Squeak and Namespaces
james at foster.net
Thu Nov 30 04:34:53 UTC 2006
Michael's description is something like what GemStone/Smalltalk
provides-each login is assigned an array of SymbolDictionary instances (a
SymbolList), and compiling is in the context of a SymbolList. You can have
multiple globals visible with the same name, but the first one found is
used. Different code can be compiled with different instances of SymbolList,
and multiple instances of SymbolList can reference the same
SymbolDictionary. Security can be addressed by giving a user a SymbolList
that does not reference things that should be hidden.
From: squeak-dev-bounces at lists.squeakfoundation.org
[mailto:squeak-dev-bounces at lists.squeakfoundation.org] On Behalf Of Michael
van der Gulik
Sent: Wednesday, November 29, 2006 6:32 PM
To: The general-purpose Squeak developers list
Subject: Re: Squeak and Namespaces
On 11/29/06, Bert Freudenberg <bert at freudenbergs.de> wrote:
Actually, that is the beauty of the proposal. Colons are already
allowed unquoted in a symbol. #My::Class is valid right now. In this
proposal, the compiler knows *nothing* about namespaces. It just
permits a colon in a global identifier. It's the only syntax change.
I don't know what to think of the syntax; it smells a bit like C++. I prefer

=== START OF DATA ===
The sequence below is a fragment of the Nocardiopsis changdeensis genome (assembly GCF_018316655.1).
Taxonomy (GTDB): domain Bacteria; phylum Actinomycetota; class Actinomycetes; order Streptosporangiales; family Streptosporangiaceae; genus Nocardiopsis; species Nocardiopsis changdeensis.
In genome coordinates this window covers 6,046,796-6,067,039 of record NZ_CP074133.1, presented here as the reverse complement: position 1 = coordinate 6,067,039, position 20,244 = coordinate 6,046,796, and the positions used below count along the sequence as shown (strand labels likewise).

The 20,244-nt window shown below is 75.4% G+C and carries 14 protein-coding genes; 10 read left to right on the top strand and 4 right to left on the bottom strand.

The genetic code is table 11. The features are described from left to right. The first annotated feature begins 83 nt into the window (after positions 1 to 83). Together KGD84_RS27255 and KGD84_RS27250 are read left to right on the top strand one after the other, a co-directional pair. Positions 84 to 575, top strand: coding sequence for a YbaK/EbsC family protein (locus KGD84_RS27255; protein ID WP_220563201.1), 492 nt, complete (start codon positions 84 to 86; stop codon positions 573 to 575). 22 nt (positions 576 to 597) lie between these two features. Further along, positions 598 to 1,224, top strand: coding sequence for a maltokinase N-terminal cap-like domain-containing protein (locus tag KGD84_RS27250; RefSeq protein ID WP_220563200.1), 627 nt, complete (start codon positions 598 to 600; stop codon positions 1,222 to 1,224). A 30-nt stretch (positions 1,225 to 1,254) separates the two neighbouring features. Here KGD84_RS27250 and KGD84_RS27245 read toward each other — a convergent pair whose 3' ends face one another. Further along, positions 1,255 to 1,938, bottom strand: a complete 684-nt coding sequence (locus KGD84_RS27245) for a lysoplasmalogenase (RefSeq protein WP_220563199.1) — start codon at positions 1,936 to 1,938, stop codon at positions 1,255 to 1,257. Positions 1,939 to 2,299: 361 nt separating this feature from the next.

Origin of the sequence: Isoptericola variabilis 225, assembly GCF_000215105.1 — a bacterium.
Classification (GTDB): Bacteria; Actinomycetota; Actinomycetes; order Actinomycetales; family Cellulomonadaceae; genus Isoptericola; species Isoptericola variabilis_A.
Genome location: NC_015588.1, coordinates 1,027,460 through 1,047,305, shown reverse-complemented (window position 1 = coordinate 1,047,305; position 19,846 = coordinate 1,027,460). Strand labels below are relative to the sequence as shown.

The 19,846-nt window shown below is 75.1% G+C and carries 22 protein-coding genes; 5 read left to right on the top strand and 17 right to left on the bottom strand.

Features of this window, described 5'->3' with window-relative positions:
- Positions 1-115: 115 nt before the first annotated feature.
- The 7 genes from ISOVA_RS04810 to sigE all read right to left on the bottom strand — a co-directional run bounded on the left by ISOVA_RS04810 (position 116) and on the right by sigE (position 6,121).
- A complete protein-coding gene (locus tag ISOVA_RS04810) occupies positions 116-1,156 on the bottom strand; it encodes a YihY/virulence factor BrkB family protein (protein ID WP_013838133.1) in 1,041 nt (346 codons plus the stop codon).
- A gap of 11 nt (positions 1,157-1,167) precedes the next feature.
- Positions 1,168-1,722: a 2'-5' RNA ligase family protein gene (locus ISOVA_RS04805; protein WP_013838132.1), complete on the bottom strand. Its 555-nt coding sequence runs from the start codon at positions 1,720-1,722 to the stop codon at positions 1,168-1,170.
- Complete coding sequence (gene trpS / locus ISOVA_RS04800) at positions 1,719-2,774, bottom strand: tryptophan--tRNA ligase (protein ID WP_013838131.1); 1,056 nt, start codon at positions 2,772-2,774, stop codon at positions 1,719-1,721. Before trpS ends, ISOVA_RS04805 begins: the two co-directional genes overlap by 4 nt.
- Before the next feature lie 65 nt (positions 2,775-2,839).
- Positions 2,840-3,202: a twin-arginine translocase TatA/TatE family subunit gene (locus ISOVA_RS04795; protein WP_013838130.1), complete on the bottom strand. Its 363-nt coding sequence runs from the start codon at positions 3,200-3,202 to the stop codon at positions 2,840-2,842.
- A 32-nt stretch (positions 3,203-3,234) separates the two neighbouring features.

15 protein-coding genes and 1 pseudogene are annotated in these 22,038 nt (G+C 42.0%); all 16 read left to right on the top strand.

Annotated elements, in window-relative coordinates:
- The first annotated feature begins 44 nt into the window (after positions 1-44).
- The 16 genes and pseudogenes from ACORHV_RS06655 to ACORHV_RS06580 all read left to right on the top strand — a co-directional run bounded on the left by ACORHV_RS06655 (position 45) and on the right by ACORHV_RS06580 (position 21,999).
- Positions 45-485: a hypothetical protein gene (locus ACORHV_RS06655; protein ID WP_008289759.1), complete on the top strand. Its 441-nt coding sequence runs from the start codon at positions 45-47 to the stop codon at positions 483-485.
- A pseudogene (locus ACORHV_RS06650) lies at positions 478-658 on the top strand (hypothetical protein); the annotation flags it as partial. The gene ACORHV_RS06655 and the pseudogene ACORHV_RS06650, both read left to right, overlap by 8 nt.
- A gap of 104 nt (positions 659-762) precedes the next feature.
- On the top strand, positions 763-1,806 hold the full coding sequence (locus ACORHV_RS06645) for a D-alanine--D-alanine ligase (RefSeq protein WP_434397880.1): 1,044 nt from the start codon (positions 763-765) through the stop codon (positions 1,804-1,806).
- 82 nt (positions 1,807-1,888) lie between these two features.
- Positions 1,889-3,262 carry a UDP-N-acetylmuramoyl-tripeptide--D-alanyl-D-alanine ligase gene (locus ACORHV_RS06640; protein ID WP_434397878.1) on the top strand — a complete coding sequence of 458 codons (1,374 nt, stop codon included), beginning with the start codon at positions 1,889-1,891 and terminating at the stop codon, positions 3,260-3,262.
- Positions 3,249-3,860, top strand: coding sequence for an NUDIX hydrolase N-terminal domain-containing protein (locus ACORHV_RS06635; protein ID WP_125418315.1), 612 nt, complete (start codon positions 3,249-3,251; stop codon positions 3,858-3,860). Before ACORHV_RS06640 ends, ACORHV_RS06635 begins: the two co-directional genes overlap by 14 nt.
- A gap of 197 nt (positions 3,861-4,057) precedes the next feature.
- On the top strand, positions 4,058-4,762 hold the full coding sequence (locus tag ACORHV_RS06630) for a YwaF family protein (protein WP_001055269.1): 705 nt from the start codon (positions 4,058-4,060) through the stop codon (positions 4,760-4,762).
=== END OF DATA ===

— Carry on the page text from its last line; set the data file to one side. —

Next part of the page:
dotted namespaces, but that's quite subjective and not really a killer
I disagree with the implementation. I personally think that the Smalltalk
SystemDictionary should be split up into multiple, nested Namespaces (which
are subclasses of Dictionary). These would have some mechanism, such as
import lists, to glue them together. At this stage, I don't have a
well-thought out alternative proposal.
The proposed implementation also doesn't solve one of the problems that
Namespaces could solve: security. I'm writing a distributed environment that
provides a sandbox for remote code; the remote code must be denied access to
the SystemDictionary for securities' sake. Instead, remotely loaded code
should only have access to particular Classes and "global variables" in the
Namespaces that the remote code has access to. The namespace of a particular
class could be stored in the class's "environment" variable.
I suppose it doesn't really matter; if I use the same notation and semantics
for resolving classes and global variables, then code would continue to
compile under both this proposal and an alternate namespacing implementation
that I'll be writing.
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